Throughout the Corona crisis, an enormous number of the most valuable workers have left the ranks of the workforce, and they are just not showing up again.
Not only are they not returning, but those who have remained are earnestly considering quitting. Recent surveys show that up to 38% of all employees are considering leaving their positions within this and six months.
The revenue, profitability, and resilience of many businesses are under severe strain. Retail stores are shutting down a few days a week, restaurants are only open in the evenings, there are endless queues at airports for security checks, and you cannot see a veterinarian after 4 pm.
Today, the job market is completely overstrained and companies are unable to find any committed workers.
The young simply don’t want to work in an environment with a cantankerous and old-fashioned manager in a 9 to 5 schedule without much fun or liberty.
Even without a real career alternative on hand, they are not coming back. What to chant now?
The primary reason given for staying away from the job market and preferring the gig economy is that too many work environments are perceived as being toxic, closely followed by the lack of professional acclaim.
Those employers who will succeed in retaining and attracting high-quality staff will be the winners of tomorrow.
To accomplish this, immediate measures requiring the full backing of top executives are essential.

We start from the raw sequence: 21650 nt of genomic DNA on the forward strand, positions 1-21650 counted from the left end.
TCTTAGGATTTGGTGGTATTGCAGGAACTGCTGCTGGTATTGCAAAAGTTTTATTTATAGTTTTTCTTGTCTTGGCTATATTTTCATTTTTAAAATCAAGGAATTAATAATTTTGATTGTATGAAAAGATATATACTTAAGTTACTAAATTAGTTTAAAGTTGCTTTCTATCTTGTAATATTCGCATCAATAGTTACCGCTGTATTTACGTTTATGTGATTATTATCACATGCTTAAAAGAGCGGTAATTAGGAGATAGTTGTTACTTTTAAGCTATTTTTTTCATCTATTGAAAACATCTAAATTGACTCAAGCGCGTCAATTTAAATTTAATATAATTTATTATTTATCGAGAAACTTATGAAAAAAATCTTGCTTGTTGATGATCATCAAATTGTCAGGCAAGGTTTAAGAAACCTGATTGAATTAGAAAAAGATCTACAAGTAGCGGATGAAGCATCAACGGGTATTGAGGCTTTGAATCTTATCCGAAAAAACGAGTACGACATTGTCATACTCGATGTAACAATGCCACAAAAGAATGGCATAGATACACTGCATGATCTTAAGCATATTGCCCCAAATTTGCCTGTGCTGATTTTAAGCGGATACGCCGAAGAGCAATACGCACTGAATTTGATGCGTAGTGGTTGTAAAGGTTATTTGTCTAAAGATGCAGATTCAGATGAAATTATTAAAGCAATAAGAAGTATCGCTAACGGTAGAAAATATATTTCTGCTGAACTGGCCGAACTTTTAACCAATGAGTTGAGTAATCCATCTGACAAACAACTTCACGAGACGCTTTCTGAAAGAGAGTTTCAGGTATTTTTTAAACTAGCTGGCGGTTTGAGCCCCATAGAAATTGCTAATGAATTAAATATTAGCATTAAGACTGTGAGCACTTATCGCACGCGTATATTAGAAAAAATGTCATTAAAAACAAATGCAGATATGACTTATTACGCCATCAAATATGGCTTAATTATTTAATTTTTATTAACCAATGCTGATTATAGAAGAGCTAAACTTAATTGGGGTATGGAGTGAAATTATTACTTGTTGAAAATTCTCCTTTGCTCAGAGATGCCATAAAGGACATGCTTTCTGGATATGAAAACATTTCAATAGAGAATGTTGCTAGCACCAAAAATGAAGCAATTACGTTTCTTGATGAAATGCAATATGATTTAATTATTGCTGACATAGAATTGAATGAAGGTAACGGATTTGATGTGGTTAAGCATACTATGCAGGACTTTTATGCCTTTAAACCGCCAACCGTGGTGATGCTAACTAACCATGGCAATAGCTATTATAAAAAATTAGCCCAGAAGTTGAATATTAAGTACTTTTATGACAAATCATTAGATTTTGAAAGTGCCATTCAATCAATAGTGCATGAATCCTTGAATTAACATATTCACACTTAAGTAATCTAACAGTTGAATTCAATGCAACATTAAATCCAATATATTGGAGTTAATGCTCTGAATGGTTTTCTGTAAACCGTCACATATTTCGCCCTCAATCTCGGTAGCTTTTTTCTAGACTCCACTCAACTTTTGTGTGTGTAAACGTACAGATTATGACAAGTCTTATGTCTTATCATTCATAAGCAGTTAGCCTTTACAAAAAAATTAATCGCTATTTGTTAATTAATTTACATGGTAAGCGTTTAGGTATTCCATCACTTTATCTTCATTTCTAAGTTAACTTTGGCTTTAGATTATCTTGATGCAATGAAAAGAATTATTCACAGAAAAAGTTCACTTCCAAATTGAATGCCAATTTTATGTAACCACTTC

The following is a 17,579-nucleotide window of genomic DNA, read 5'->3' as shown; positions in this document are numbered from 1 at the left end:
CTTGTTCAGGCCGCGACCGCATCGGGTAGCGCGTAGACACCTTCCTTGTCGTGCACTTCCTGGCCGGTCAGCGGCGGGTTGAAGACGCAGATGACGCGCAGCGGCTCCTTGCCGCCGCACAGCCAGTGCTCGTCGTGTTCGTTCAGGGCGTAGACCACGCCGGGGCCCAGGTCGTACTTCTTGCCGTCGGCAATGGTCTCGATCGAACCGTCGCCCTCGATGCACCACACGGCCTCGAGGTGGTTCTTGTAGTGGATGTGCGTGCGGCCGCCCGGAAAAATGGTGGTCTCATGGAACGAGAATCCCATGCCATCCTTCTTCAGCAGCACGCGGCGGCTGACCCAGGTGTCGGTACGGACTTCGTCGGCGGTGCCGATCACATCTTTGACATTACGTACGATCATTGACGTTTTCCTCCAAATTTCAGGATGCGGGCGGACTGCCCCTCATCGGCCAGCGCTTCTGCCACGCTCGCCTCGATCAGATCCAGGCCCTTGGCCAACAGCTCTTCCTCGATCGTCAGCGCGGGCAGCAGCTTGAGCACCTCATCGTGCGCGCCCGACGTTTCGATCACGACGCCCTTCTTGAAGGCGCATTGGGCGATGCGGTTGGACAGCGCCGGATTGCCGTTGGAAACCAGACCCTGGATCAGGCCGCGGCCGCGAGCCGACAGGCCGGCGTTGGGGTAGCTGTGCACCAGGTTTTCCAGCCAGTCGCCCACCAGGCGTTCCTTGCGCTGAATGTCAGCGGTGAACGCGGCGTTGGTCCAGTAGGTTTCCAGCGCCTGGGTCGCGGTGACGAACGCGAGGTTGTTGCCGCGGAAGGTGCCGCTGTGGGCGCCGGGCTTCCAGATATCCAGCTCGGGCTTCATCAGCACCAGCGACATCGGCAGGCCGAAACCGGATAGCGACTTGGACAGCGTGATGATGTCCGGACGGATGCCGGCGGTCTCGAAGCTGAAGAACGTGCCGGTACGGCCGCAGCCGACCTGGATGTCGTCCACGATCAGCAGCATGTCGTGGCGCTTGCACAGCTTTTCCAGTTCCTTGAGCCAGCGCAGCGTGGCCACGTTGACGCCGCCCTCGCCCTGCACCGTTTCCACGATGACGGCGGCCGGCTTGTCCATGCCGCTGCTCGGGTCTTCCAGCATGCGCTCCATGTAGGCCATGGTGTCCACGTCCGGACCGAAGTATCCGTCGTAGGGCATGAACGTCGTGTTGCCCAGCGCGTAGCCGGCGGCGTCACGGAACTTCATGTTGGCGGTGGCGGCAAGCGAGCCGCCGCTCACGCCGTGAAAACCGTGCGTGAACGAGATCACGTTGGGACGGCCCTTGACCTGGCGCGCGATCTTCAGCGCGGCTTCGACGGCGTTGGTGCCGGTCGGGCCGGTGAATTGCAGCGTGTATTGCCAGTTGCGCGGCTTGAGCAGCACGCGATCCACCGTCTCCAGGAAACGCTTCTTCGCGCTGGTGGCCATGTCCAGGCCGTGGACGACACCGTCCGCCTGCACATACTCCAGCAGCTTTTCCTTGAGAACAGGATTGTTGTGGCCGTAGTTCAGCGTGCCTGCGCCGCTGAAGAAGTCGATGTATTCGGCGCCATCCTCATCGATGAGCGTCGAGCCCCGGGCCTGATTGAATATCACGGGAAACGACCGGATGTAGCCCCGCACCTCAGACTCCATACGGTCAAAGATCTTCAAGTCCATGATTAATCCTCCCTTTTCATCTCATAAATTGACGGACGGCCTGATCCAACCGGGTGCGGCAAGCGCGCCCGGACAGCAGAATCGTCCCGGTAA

1) The remuneration methods must be thoroughly reviewed in such a way that they are better aligned with the lifestyles of young people, and aim to offer a valuable work/life combination.
2) Businesses and organizations must carefully master listening to employees’ aspirations and ensure that the workplace becomes a safe place to nurture self-development and find support.
3) Don’t keep fishing in the same pool that no longer has fish in it and start looking for nonconventional co-workers and to even look for employees who are not currently part of the job market today.
The most severely affected industries such as retail, law, healthcare, or teaching now have a golden opportunity to escape the law of inhibitory advantage by becoming radically different.
Nowadays, the renowned war for talent is no longer about a struggle between employers, but about a struggle of conventional employers against ALL other options such as surfing in Bali (try and compete with that …)
Prospective employees will only “deign” to join and stay if:
– Ample chances for professional and personal development are provided.
– Hyper flexibility is offered.
– More than enough consideration is provided for both mental and physical well-being
– The work does not imply a ridiculous commute
– The remuneration which is more than money is considered appealing